Allongement du temps QT
Événements indésirables médicamenteux
Variantes ✨Pour une évaluation intensive des variantes par ordinateur, veuillez choisir l'abonnement standard payant.
Explications concernant les substances pour les patients
Nous n'avons pas de mise en garde supplémentaire concernant l'association de astémizole et de lansoprazole. Veuillez également consulter les informations pertinentes des spécialistes.
Les changements d'exposition rapportés correspondent aux changements de la courbe concentration-temps plasmatique [ AUC ]. Nous ne prévoyons aucun changement dans l'exposition à la astémizole, lorsqu'il est associé à la lansoprazole (100%). Nous n'avons détecté aucun changement dans l'exposition à la lansoprazole. Nous ne pouvons actuellement pas estimer l'influence de la astémizole.
Les paramètres pharmacocinétiques de la population moyenne sont utilisés comme point de départ pour calculer les changements individuels d'exposition dus aux interactions.
La astémizole a une faible biodisponibilité orale [ F ] de 100 %, c'est pourquoi la concentration plasmatique maximale [Cmax] a tendance à changer fortement avec une interaction. La demi-vie terminale [ t12 ] est de 22 heures et des taux plasmatiques constants [ Css ] sont atteints après environ 88 heures. La liaison aux protéines [ Pb ] est 100 % forte. Le métabolisme a lieu via CYP2D6 et CYP3A4, entre autres.
La lansoprazole a une biodisponibilité orale moyenne [ F ] de 100 %, c'est pourquoi les concentrations plasmatiques maximales [Cmax] ont tendance à changer avec une interaction. La demi-vie terminale [ t12 ] est assez courte (0.9 heures) et des taux plasmatiques constants [ Css ] sont rapidement atteints. La liaison aux protéines [ Pb ] est 100 % forte et le volume de distribution [ Vd ] est faible à 12 litres. Le métabolisme a lieu via CYP2C19 et CYP3A4, entre autres et le transport actif s'effectue notamment via PGP.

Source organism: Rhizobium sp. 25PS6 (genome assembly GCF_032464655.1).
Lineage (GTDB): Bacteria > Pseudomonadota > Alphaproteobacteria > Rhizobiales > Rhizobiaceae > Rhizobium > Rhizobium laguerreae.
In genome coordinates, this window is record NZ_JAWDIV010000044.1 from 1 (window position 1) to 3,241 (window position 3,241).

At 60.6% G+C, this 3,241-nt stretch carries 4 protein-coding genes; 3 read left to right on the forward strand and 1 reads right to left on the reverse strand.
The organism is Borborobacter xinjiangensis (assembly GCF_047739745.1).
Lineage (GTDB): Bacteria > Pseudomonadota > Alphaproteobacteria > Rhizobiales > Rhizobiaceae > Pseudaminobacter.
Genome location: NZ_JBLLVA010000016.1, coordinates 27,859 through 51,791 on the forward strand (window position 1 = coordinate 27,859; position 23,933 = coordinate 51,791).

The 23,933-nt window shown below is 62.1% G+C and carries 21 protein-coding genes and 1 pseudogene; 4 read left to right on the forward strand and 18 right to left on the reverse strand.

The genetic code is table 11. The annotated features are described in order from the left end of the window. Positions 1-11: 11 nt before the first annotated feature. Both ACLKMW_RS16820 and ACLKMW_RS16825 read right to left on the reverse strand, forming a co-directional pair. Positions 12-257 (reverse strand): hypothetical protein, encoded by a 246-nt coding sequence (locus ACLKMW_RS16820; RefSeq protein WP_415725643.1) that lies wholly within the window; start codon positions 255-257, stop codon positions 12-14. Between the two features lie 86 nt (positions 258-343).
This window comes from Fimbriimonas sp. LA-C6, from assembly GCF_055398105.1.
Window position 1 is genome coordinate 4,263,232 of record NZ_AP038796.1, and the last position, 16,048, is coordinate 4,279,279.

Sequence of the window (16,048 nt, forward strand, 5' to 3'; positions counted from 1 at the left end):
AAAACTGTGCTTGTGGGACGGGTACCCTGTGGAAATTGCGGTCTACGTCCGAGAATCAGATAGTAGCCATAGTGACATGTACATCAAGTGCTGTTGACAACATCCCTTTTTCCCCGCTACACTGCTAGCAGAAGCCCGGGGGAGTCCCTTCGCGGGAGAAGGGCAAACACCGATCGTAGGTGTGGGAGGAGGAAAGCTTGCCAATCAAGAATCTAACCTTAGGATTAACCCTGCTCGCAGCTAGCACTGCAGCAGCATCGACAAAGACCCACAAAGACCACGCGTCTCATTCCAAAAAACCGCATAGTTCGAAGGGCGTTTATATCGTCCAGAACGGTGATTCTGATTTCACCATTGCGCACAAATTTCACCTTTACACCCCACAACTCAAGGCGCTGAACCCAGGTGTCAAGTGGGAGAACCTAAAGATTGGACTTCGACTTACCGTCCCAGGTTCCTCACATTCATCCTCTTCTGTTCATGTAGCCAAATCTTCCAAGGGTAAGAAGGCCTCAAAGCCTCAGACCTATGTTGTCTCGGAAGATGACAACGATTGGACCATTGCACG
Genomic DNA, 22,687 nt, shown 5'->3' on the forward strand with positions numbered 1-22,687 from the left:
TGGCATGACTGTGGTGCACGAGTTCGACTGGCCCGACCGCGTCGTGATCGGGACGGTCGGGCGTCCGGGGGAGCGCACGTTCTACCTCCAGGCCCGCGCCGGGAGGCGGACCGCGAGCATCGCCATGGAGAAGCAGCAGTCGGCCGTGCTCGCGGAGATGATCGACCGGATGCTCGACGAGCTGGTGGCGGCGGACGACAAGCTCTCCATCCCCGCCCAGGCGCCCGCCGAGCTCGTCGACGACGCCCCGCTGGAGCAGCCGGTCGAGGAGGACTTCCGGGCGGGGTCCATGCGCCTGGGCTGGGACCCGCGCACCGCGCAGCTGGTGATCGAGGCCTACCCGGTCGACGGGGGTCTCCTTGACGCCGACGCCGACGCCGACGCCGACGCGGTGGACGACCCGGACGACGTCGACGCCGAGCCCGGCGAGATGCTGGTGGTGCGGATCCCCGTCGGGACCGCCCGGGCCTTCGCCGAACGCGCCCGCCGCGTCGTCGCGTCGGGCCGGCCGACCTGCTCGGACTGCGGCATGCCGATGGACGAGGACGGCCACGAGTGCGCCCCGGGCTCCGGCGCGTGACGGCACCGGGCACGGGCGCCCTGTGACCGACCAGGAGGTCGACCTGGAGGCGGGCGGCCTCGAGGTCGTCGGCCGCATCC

|Effets sérotoninergiques a||0||Ø||Ø|
Note: À notre connaissance, ni la astémizole ni la lansoprazole n'augmentent l'activité sérotoninergique.
|Kiesel & Durán b||0||Ø||Ø|
Notation: À notre connaissance, la astémizole n'augmente pas l'activité anticholinergique. L'effet anticholinergique de la lansoprazole n'est pas pertinent.
Allongement du temps QT
Note: En association, la astémizole et la lansoprazole peuvent potentiellement déclencher des arythmies ventriculaires de type torsades de pointes.
Effets indésirables généraux
|Effets secondaires||∑ fréquence||ast||lan|
|La diarrhée||7.4 %||n.a.||7.4|
|Douleur abdominale||5.0 %||n.a.||5.0|
|La nausée||2.1 %||n.a.||2.1|
|Mal de crâne||1.0 %||n.a.||+|
|Lupus érythémateux cutané||0.0 %||n.a.||0.01|
|Syndrome de Stevens-Johnson||0.0 %||n.a.||0.01|
|Nécrolyse épidermique toxique||0.0 %||n.a.||0.01|
|Diarrhée à Clostridium difficile||0.0 %||n.a.||0.01|
Réaction d'hypersensibilité: lansoprazole
Néphrite tubulo-interstitielle: lansoprazole
Sur la base de vos réponses et des informations scientifiques, nous évaluons le risque individuel d'effets secondaires indésirables. Ces recommandations sont destinées à conseiller les professionnels et ne se substituent pas à la consultation d'un médecin. Dans la version d'essai (alpha), le risque de toutes les substances n'a pas encore été évalué de manière concluante.